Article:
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Best Practices for Managing Your Business Traveler Program


Best Practices for Managing Your Business Traveler Program

In this mobile age, your employees are just as likely to work with clients from a desk down the hall as they are to work from different facilities halfway around the world. This makes keeping track of your organization’s business travelers a challenge—one that could potentially add complexity, costs, and risks.

According to the 2020 International Business Travelers Benchmark Report, 71% of companies reported either no tracking or inadequate processes for tracking their business travelers. In addition, even companies with a well-defined process for tracking mobile employees find their business traveler programs are so focused on the requirements of long-term assignees that they neglect the tax and compliance obligations of travelers on short-term business travel assignments. But steps can be taken to address this oversight.

Adding Best Practices to Your Program

Regardless of how long your employees are away on an assignment, compliance is possible. By incorporating a few best practices into your business traveler program, your company will be good to go anywhere and anytime there is a need for mobile employees.

#1: Understand how the rules change with the destination

Whether employees are traveling on business across state lines or international borders, you can incur tax-related and regulatory obligations. From an international perspective, a number of factors can impact whether an employee’s business travel will result in additional compliance requirements, including:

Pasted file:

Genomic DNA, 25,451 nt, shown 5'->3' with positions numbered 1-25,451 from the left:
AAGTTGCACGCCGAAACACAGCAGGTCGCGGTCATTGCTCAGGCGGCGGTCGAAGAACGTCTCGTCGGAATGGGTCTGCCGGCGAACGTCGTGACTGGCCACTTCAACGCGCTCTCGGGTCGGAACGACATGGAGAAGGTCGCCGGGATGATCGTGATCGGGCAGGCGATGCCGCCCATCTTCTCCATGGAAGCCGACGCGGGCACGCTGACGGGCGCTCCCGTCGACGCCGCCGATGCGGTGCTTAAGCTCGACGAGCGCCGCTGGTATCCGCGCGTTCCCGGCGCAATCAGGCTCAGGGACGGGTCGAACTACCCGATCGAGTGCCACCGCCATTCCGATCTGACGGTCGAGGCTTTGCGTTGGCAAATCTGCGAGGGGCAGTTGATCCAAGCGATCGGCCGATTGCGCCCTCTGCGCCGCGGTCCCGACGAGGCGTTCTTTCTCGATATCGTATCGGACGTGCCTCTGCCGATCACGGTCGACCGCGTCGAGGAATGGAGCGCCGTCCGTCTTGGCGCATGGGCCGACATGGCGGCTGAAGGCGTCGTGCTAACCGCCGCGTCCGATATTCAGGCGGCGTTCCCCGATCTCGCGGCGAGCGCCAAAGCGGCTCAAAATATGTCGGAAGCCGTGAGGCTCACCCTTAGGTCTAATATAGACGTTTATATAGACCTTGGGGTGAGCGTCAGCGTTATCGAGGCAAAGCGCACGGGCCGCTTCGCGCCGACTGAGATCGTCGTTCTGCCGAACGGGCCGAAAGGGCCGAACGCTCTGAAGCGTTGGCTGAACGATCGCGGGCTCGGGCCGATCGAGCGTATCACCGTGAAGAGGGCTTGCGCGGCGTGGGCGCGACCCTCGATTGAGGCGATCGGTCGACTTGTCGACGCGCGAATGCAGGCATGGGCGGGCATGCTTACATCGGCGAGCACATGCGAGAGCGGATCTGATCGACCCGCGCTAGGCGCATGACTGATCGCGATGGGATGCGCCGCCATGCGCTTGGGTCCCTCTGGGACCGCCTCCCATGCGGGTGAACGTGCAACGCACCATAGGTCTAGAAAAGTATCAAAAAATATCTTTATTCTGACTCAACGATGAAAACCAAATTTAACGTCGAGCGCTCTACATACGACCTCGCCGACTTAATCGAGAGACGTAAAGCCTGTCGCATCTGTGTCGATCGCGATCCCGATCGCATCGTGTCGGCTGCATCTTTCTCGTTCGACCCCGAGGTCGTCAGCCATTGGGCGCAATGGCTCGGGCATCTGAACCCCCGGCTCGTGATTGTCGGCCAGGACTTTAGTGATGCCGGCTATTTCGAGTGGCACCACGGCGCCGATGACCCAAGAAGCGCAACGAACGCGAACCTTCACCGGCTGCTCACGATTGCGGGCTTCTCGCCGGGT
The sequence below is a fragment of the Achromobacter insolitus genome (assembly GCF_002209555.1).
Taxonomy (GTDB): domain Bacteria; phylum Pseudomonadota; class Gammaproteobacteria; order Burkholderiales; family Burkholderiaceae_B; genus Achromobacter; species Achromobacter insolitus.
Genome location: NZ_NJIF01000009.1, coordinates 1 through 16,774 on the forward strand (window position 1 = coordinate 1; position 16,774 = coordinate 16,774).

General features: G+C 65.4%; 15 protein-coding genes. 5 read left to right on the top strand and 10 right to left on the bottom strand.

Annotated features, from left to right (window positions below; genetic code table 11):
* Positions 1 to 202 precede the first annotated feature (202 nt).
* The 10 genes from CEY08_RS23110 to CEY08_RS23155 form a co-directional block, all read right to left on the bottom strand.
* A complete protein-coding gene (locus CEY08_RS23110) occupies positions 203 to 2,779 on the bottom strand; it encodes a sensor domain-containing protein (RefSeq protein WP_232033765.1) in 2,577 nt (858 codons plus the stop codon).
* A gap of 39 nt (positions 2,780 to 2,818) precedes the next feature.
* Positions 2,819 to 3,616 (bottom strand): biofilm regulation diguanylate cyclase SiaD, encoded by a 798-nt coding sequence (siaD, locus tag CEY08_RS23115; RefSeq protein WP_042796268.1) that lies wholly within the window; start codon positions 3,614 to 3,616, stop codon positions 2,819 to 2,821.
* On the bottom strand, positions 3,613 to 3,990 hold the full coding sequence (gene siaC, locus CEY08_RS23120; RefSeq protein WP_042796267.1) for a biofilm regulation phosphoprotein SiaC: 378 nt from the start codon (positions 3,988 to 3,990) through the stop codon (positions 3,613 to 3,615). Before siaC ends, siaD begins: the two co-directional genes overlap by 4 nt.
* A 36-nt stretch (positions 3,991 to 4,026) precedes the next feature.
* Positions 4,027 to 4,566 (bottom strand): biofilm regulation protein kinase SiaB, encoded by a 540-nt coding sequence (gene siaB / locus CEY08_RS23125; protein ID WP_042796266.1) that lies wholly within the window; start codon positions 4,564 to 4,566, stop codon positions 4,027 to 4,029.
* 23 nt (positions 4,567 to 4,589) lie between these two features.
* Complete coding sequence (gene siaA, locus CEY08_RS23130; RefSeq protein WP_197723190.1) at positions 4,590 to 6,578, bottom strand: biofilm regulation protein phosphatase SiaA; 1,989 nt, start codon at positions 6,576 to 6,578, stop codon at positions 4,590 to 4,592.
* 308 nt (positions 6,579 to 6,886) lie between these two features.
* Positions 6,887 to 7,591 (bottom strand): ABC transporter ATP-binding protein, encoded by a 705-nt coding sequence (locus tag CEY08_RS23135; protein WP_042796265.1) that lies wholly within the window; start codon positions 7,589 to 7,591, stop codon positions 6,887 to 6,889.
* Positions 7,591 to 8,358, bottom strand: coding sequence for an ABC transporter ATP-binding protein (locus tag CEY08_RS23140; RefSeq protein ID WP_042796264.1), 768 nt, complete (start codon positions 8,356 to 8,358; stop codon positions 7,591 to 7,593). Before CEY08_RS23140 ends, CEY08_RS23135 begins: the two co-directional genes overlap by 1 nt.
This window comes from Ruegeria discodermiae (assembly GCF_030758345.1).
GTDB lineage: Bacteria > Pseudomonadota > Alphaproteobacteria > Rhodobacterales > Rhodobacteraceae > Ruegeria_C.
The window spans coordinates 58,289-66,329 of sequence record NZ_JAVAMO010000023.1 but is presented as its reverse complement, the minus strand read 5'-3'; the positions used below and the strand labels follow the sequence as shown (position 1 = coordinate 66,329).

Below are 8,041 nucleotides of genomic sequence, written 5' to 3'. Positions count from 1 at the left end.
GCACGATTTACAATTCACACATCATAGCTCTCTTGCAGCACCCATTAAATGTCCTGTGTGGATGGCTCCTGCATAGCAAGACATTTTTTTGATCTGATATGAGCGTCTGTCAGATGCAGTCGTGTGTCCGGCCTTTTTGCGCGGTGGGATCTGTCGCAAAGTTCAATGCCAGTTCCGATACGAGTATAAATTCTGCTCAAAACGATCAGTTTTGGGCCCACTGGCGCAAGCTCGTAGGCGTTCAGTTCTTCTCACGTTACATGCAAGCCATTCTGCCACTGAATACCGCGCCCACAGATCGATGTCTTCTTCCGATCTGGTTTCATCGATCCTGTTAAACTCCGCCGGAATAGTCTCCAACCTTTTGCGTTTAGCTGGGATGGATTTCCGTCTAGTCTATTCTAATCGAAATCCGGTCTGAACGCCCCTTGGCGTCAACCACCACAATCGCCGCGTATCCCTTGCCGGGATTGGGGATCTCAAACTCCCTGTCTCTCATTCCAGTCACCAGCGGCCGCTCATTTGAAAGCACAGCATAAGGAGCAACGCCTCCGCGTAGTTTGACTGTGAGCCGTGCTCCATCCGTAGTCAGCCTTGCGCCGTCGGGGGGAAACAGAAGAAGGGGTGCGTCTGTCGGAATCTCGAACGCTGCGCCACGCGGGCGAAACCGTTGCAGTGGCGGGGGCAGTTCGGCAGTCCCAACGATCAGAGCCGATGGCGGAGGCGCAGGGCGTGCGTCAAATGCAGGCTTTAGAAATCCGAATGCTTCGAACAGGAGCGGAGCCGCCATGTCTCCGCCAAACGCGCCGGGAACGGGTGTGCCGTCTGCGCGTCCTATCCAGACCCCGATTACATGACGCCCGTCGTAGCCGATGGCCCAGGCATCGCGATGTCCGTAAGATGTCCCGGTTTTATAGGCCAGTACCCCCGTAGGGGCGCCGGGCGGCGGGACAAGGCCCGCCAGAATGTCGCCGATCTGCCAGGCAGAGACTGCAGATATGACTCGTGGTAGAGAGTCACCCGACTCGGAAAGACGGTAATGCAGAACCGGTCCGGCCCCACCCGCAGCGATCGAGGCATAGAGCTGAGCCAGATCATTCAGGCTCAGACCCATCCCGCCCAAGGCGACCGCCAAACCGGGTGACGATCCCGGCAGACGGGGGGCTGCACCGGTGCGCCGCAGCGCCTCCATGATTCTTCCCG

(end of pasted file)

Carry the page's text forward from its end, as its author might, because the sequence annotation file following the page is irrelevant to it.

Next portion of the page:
• Days of presence by the employee (for business or any purpose)
  • Income attributed to the project
  • Duration of the project
  • Cost recharge position taken by the company
  • Absence of a tax treaty or protection from a reciprocal agreement
  • Availability of de minimis compliance thresholds under local Host country law
  • Nature of employee activities in the location (as interpreted by the Host location tax authorities)

The solution is to maintain a master outline for each country’s local requirements. This way, before your employees travel, it’s easier to plan for and comply with regulations and anticipate the related costs. For an example of what to include in these documents, refer to our Business Traveler Planning Matrix.

#2: Know your employees’ itineraries

Through pre-trip planning and assessment, take a more proactive approach to managing your workforce. Whenever employees, their managers, or your internal travel specialists arrange for business travel, make sure you are alerted. This way, you can start the process of setting up the proper documentation. That should include meeting any requirements for immigration, social security certificates, and potentially payroll reporting and withholding.

#3: Educate your business travelers and their managers